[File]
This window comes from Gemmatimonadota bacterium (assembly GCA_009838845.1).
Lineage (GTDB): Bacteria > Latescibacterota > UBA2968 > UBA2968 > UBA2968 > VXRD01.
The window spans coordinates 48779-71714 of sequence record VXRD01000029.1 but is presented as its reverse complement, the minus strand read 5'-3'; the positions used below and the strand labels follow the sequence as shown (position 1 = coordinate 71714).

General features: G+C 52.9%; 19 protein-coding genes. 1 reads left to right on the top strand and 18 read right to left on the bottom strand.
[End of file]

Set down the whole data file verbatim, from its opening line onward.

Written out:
This window comes from Gemmatimonadota bacterium (assembly GCA_009838845.1).
Lineage (GTDB): Bacteria > Latescibacterota > UBA2968 > UBA2968 > UBA2968 > VXRD01.
The window spans coordinates 48779-71714 of sequence record VXRD01000029.1 but is presented as its reverse complement, the minus strand read 5'-3'; the positions used below and the strand labels follow the sequence as shown (position 1 = coordinate 71714).

General features: G+C 52.9%; 19 protein-coding genes. 1 reads left to right on the top strand and 18 read right to left on the bottom strand.